Ian Johnson
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FiP #8 - 👩‍✈️ Pilot Progress, 🚀 V1 Live, 📣Sharing in public

FiP #8 - 👩‍✈️ Pilot Progress, 🚀 V1 Live, 📣Sharing in public

And we are live!

Let’s dive straight into the updates!

Things that went well


Pilot to learn about deal flow

Running a hands-on pilot was my biggest takeaway after finishing with Syncd. With this pilot, I have learned that everything related to deals for creators is excruciating and tedious.

So far, the most time-consuming task has been finding the right contact at a brand and then getting that person’s contact information to reach out to them. If anyone has found a solution to this, please let me know; otherwise, this could be the next thing we build.

This popular post by Paul Graham from YC articulates why you should do things that don’t scale better than I ever could.

Takeaway lesson: In the early days, offer to take over as much of the process for your users. The insights you need are buried deep in their workflows.


Media Kits are now live in circulation

We had a self-serve version of the product ready to go, but then we started getting feedback, so we decided to do what we should have done at the start, build them as static hardcoded pages. I talk more about this mistake in the next section but the benefit is that we are live now with our first users!

Check out Matt Shaver’s Media Kit here.

Takeaway lesson: Nothing needs to be self-serve at the start.


Sharing in public for the win

Mike Cardona kindly gave me a shoutout on Twitter last week. In his thread, he talked about how I shared all the data I had about a past project with him.

Sharing everything publicly was something I agonized over at the start. In fact, I still have family members reach out to me asking what am I doing (See message from concerned Aunt below )

However, I was trying to help some creators get customer testimonials last week. So rather than try to do it all on my own, I decided to post on LinkedIn and share what I was trying to do. Below is an example of what happens when you share things in public.

I will caveat that it doesn’t always go to plan.
When we were in the early stages of building Wildfire, we had someone join our Wildfire discord. We shared everything there, and then we learned that this person created a site with the same name, building the same thing. It was a spicy move, but the interesting part was we came to learn there wasn’t a market for this idea, and I’m guessing he eventually did too. If you steal features rather than arriving at them from first principles, the chances of you building the wrong thing are very high. Also, if you are going to steal an idea, at least do it from someone successful in that endeavor.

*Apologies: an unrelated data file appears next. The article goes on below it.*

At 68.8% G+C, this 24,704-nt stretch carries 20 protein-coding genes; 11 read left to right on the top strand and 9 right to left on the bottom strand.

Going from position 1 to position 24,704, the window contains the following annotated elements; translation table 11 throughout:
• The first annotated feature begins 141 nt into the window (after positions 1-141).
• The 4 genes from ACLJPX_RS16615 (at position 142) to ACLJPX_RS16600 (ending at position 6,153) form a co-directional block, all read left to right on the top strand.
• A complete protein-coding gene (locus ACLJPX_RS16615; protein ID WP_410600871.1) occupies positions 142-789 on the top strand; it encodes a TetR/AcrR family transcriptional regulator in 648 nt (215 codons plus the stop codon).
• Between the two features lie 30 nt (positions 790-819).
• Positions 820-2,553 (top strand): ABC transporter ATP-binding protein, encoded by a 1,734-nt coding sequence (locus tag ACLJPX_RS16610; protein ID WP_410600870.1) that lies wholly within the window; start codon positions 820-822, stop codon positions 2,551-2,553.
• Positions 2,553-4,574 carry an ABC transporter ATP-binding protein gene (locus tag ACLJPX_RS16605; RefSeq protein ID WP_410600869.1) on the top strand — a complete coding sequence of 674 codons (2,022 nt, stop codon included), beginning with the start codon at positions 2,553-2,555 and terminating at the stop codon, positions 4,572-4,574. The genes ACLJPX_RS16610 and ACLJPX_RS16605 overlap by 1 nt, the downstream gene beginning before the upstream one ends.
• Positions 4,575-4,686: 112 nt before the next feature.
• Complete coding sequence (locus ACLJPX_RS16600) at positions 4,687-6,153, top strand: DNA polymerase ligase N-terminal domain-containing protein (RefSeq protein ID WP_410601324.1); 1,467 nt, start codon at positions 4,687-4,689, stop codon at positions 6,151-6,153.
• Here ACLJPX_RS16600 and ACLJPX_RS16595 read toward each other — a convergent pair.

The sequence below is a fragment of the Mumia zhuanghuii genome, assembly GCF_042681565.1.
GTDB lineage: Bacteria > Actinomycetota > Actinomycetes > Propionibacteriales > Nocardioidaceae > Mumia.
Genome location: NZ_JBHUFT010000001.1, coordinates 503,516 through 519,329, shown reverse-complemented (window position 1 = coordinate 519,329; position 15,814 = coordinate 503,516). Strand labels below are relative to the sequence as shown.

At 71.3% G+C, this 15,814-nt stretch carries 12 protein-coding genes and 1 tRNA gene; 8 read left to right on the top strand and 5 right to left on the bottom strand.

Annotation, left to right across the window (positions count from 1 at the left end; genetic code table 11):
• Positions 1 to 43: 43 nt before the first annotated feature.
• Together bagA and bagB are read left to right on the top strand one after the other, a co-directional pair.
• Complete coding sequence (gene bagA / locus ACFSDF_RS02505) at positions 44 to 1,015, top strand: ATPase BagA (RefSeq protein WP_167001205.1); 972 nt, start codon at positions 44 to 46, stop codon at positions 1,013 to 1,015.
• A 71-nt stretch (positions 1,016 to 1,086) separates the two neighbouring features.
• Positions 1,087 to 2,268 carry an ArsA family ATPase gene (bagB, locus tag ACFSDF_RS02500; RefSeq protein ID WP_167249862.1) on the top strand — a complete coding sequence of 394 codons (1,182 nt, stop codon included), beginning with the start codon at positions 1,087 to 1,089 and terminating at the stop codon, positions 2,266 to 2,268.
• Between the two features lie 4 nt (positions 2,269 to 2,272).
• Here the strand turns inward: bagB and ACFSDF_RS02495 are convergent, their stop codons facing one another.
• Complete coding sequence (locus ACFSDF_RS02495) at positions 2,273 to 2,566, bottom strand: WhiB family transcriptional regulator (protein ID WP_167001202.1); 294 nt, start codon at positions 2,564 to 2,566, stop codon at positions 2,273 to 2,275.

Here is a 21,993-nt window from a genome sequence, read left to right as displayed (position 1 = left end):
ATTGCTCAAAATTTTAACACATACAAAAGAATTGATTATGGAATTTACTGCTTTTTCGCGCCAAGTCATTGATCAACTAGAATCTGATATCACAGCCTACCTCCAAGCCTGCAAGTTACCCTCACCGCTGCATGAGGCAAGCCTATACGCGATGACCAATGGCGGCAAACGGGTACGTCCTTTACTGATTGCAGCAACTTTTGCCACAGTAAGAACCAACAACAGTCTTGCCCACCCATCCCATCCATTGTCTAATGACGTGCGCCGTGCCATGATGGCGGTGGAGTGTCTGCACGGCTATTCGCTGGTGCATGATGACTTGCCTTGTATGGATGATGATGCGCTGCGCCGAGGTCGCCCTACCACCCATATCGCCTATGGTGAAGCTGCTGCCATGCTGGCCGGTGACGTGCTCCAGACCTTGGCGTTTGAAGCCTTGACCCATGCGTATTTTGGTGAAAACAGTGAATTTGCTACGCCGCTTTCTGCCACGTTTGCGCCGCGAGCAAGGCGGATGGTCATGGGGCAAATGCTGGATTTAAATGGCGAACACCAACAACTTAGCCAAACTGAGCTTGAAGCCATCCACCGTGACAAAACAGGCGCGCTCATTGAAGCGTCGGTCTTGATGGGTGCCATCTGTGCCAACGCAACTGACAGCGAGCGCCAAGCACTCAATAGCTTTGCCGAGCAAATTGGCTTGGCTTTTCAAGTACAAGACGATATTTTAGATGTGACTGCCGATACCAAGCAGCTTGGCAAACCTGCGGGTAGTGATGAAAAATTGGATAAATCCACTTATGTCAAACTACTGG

Takeaway lesson: When choosing between two paths, choose the path with a larger surface area for luck to land.

Things that didn’t go to plan


We spent too long building v1

This one stings a little. Despite everything we knew and said we wouldn’t do, we allowed scope creep to sneak its way in. The logic behind our decision to make it self-serve from day one was that we wanted to increase the number of people that could validate the features.

It was a false economy and probably cost us the guts of 3 weeks that we could have had a version in circulation with people.

Takeaway lesson: Did I mention that nothing needs to be self-serve at the start?


Go to market

I had hoped that posting in the general launch channels would be enough to get the first 1,000 users signed up; however, it hasn’t worked like that. So we are going after the leads one by one via Twitter, Discords, Slacks, etc.

It’s a slow process that has also been incredibly helpful in getting new insights and building closer relationships with creators and marketers in the space. Below are some of the templates that have brought me the most replies.

(Feel free to share any templates that have worked well for you in the comments)

Takeaway lesson: One-by-one lead capturing is a slog, but the benefit is that you learn where you can improve your messaging and continue learning about your user’s most significant pain points.

A Question For You

Background context here; I’m thinking of producing a new series on YouTube and possibly TikTok, interviewing founders of creator-focused startups. The goal is to increase my and the business’s reach to people in this space. However, I’m not sure how to approach the channel setup.


Newsletter Feedback



This section essentially abuses the structure I tried to commit to above.

Cool links to click on

Creator Economy


Lead Gen

Creator tools


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